Jose Mourinho, Mark Hughes, Claudio Ranieri: Axed Watford boss joins Premier League's most-sacked

Jose Mourinho and Mark Hughes have both been sacked four times by Premier League clubs, but now Claudio Ranieri joins them after his dismissal by Watford; Chelsea, Leicester City and Fulham have also given the Italian manager his P45

Claudio Ranieri
Image: Claudio Ranieri joins Mark Hughes and Jose Mourinho as the Premier League's most-sacked managers

Barely five years on from leading Leicester to their unprecedented Premier League triumph, Claudio Ranieri has a new piece of history to his name - moving joint top of the league's most-sacked bosses.

Poor Claudio Ranieri. The man behind one of football's greatest managerial feats has picked up a new distinction, but he's unlikely to put this one on his LinkedIn. On Monday Ranieri was sacked by a Premier League club for the fourth time, equalling a record shared by Mark Hughes and Jose Mourinho.

Of course, all three went in knowing this would likely happen - especially Ranieri at Watford and Mourinho at Chelsea. The sack is as much a part of a Premier League manager's life as monogrammed training-wear or ranting at the fourth official. This is the story of sackings in the Premier League era.

First, a quick note on what constitutes a sacking - we've chosen not to include resignations, or managers who've been moved upstairs into a director of football role that is (technically, at least) a promotion. Per-season stats cover the period from June 1 to May 31, except for the Covid-extended 2019-20 season. We've only included sackings for each club while they were in the Premier League.

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Watford sacked Ranieri after less than four months in charge at Vicarage Road

The most unstable jobs in the Premier League are, not surprisingly, at Chelsea and Tottenham, who've both sacked 13 managers in the Premier League era. Roman Abramovich and Daniel Levy have both sacked 10 managers each, leaving them both one behind Doug Ellis' 11 in 31 years at Aston Villa.

It helps that Chelsea and Tottenham have been ever-present in the Premier League since its inception, of course. Not every club has that longevity, but they can still find ways to punch above their weight. Since the start of 2019-20, a total of 20 managers have been sacked by Premier League clubs. Five of those 20 sackings, a full quarter, were made by Watford. Just saying.

Appropriately, Chelsea and Tottenham were the first clubs in the newly-formed Premier League to sack their managers.

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Chelsea's Ian Porterfield was the first Premier League manager to lose his job on February 15, 1993, after a run of 11 games without a win. He was the only manager sacked during that first Premier League season, as Spurs chairman Alan Sugar waited until the summer to get rid of joint head coaches Doug Livermore and Ray Clemence.

When Porterfield left Chelsea, he was the first English top flight sacking for 13 months. That seems almost quaint now, but the Premier League was a relatively stable place to manage until quite recently. In the first 18 seasons, from 1992-93 to 2009-10, 4.1 managers were sacked per season. In 12 seasons since then, managers have been sacked at a rate of 8 per season.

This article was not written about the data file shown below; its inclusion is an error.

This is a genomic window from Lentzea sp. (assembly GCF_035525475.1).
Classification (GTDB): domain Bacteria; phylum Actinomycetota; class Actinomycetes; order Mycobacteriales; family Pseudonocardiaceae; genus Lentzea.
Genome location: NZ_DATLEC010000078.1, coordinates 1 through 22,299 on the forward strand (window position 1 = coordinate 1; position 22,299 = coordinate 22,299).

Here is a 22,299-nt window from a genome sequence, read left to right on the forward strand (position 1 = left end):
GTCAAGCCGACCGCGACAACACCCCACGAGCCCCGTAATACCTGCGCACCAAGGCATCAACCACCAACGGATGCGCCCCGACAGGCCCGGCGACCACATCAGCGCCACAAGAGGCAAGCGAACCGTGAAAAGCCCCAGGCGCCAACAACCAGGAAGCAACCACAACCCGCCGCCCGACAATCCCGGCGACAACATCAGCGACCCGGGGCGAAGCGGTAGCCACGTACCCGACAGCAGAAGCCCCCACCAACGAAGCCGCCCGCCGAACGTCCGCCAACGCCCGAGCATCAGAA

In recent years, clubs have tended to be more strategic, as well as more ruthless. Four of the eight sackings this season happened before a spell without playing: Watford sacked Xisco Munoz before the October international window, and Claudio Ranieri went at the beginning of the winter break. Norwich and Aston Villa both decided to make a change within hours of their final games before the November internationals. Indeed, November 2021 was the joint-worst month for sackings in Premier League history, with four bosses losing their jobs (Nuno Espirito Santo and Ole Gunnar Solskjaer the other unlucky gaffers).

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New Watford boss Roy Hodgson insists he's happy to work with the current squad and won't be demanding new signings before the window closes

November and December are the most dangerous months for managers. 24 Premier League managers have lost their jobs in November, and 26 have had their Christmas ruined by a P45. Of the 139 managerial sackings in Premier League history, 50 of them happened in one of those two months.

It's understandable - November and December are deep enough into the season to make club executives nervous, especially those at clubs around the drop zone. 28 managers have been sacked in either November or December with their club in the relegation zone.

Across the whole of Premier League history, 25 managers have lost their job while bottom of the league - the second most fatal league position, claiming 20 managers, is 17th.

No Premier League manager has ever lost his job while top of the table, which shouldn't come as a great surprise, but five have been sacked while second. Three of those - all Chelsea managers, funnily enough - were sacked after finishing as runners-up.

The unlucky two to go mid-season? Ruud Gullit was sacked by Chelsea in February 1998 while five points behind leaders Manchester United, and three places above eventual champions Arsenal. Roberto Mancini was sacked by Manchester City in May 2013, exactly a year to the day after leading City to their first title in 44 years. They were 13 points behind Man Utd at the time, but still, that's gratitude for you.

If you're a Premier League manager and you want longevity, then third place is the place for you: only one manager has ever been sacked in that position. So Thomas Tuchel can rest easy after all. That said, the manager who lost his job while sitting third was Roberto Di Matteo, despite leading Chelsea to the Champions League the previous season…

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